John Dewey and the Paradox of Liberal Reform

SUNY Press
Free sample

This book provides a fresh critique of John Dewey and the progressive tradition and warns against the superficial renaissance of Deweyan philosophy present in many of today’s modern liberal educational reform movements. Challenging the four pillars of Dewey’s pragmatism — science, nature, democracy, experience — Paringer argues for a critical or radical education praxis that more sensitively comes to grips with the difficulties of the nuclearized, postmodern world.
Read more
Collapse

About the author

William Andrew Paringer teaches Philosophy and Educational Theory at the CUNY College of Staten Island and at Montclair State College.

Read more
Collapse
Loading...

Additional Information

Publisher
SUNY Press
Read more
Collapse
Published on
Jan 1, 1990
Read more
Collapse
Pages
215
Read more
Collapse
ISBN
9781438415505
Read more
Collapse
Read more
Collapse
Best For
Read more
Collapse
Language
English
Read more
Collapse
Genres
Education / General
Read more
Collapse
Content Protection
This content is DRM protected.
Read more
Collapse
Eligible for Family Library

Reading information

Smartphones and Tablets

Install the Google Play Books app for Android and iPad/iPhone. It syncs automatically with your account and allows you to read online or offline wherever you are.

Laptops and Computers

You can read books purchased on Google Play using your computer's web browser.

eReaders and other devices

To read on e-ink devices like the Sony eReader or Barnes & Noble Nook, you'll need to download a file and transfer it to your device. Please follow the detailed Help center instructions to transfer the files to supported eReaders.
Emerson’s Liberalism explains why Ralph Waldo Emerson has been and remains the central literary voice of American culture: he gave ever-fresh and lasting expression to its most fundamental and widely shared liberal values. Liberalism, after all, is more than a political philosophy: it is a form of civilization, a set of values, a culture, a way of representing and living in the world. This book makes explicit what has long been implicit in America’s embrace of Emerson.
Neal Dolan offers the first comprehensive and historically informed exposition of all of Ralph Waldo Emerson’s writings as a contribution to the theory and practice of liberal culture. Rather than projecting twentieth-century viewpoints onto the past, he restores Emerson’s great body of work to the classical liberal contexts that most decisively shaped its general political-cultural outlook—the libertarian-liberalism of John Locke, the Scottish Enlightenment, the American founders, and the American Whigs.
In addition to in-depth consideration of Emerson’s journals and lectures, Dolan provides original commentary on many of Emerson’s most celebrated published works, including Nature, the “Divinity School Address,” “History,” “Compensation,” “Experience,” the political addresses of the early 1840s, “An Address . . . on . . . The Emancipation of the Negroes in the British West Indies,” Representative Men, English Traits, and The Conduct of Life. He considers Emerson’s distinctive elaborations of foundational liberal values—progress, reason, work, property, limited government, rights, civil society, liberty, commerce, and empiricism. And he argues that Emerson’s ideas are a morally bracing and spiritually inspiring resource for the ongoing sustenance of American culture and civilization, reminding us of the depth, breadth, and strength of our common liberal inheritance.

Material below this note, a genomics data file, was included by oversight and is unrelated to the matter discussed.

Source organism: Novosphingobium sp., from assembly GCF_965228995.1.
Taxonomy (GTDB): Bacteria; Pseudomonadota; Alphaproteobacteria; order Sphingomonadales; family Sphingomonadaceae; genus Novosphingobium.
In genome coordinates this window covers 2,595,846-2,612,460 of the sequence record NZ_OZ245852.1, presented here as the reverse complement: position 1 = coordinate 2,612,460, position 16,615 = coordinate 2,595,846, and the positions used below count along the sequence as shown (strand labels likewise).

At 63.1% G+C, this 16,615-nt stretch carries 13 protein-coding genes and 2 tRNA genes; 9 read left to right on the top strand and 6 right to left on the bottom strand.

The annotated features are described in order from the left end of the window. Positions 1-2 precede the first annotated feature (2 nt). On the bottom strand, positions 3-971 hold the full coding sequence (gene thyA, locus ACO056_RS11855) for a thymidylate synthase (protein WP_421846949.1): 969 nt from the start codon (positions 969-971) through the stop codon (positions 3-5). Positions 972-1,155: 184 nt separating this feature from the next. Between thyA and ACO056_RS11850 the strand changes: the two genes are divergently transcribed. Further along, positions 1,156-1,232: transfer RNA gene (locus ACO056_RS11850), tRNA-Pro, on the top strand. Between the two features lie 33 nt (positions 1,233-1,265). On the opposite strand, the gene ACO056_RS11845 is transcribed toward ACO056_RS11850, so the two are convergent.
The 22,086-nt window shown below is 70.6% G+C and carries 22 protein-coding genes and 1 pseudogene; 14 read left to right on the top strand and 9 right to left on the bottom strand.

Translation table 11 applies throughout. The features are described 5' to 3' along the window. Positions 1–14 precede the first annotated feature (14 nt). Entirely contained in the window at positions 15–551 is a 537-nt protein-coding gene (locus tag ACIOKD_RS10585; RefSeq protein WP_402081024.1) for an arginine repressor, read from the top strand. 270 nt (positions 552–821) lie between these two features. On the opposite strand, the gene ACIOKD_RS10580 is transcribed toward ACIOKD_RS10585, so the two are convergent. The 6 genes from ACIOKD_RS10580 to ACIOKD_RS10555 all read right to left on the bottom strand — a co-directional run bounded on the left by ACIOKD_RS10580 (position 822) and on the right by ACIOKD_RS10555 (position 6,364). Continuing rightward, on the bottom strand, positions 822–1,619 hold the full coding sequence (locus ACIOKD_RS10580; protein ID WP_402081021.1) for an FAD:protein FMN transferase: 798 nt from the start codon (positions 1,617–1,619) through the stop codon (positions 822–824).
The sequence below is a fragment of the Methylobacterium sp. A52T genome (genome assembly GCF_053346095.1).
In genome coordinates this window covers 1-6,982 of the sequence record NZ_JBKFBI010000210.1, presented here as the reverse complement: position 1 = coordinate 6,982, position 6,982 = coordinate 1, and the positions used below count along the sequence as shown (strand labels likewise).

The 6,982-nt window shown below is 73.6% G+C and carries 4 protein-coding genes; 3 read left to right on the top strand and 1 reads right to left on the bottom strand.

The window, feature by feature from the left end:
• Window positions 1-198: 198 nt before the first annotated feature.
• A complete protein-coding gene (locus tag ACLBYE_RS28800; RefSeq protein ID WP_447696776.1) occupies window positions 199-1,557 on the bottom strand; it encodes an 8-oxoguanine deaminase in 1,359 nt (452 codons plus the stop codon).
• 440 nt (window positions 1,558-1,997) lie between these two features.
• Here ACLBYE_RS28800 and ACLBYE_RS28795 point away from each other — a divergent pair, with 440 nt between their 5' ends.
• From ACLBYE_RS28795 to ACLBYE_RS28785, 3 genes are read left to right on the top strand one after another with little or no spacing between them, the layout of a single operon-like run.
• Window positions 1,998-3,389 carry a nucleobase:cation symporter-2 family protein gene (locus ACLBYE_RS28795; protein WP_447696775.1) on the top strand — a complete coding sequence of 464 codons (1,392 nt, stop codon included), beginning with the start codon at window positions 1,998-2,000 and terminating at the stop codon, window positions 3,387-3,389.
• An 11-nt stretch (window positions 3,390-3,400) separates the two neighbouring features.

Over a career spanning American history from the 1880s to the 1950s, John Dewey sought not only to forge a persuasive argument for his conviction that "democracy is freedom" but also to realize his democratic ideals through political activism. Widely considered modern America's most important philosopher, Dewey made his views known both through his writings and through such controversial episodes as his leadership of educational reform at the turn of the century; his support of American intervention in World War I and his leading role in the Outlawry of War movement after the war; and his participation in both radical and anti-communist politics in the 1930s and 40s. Robert B. Westbrook reconstructs the evolution of Dewey's thought and practice in this masterful intellectual biography, combining readings of his major works with an engaging account of key chapters in his activism. Westbrook pays particular attention to the impact upon Dewey of conversations and debates with contemporaries from William James and Reinhold Niebuhr to Jane Addams and Leon Trotsky. Countering prevailing interpretations of Dewey's contribution to the ideology of American liberalism, he discovers a more unorthodox Dewey—a deviant within the liberal community who was steadily radicalized by his profound faith in participatory democracy. Anyone concerned with the nature of democracy and the future of liberalism in America—including educators, moral and social philosophers, social scientists, political theorists, and intellectual and cultural historians—will find John Dewey and American Democracy indispensable reading.
©2020 GoogleSite Terms of ServicePrivacyDevelopersArtistsAbout Google|Location: United StatesLanguage: English (United States)
By purchasing this item, you are transacting with Google Payments and agreeing to the Google Payments Terms of Service and Privacy Notice.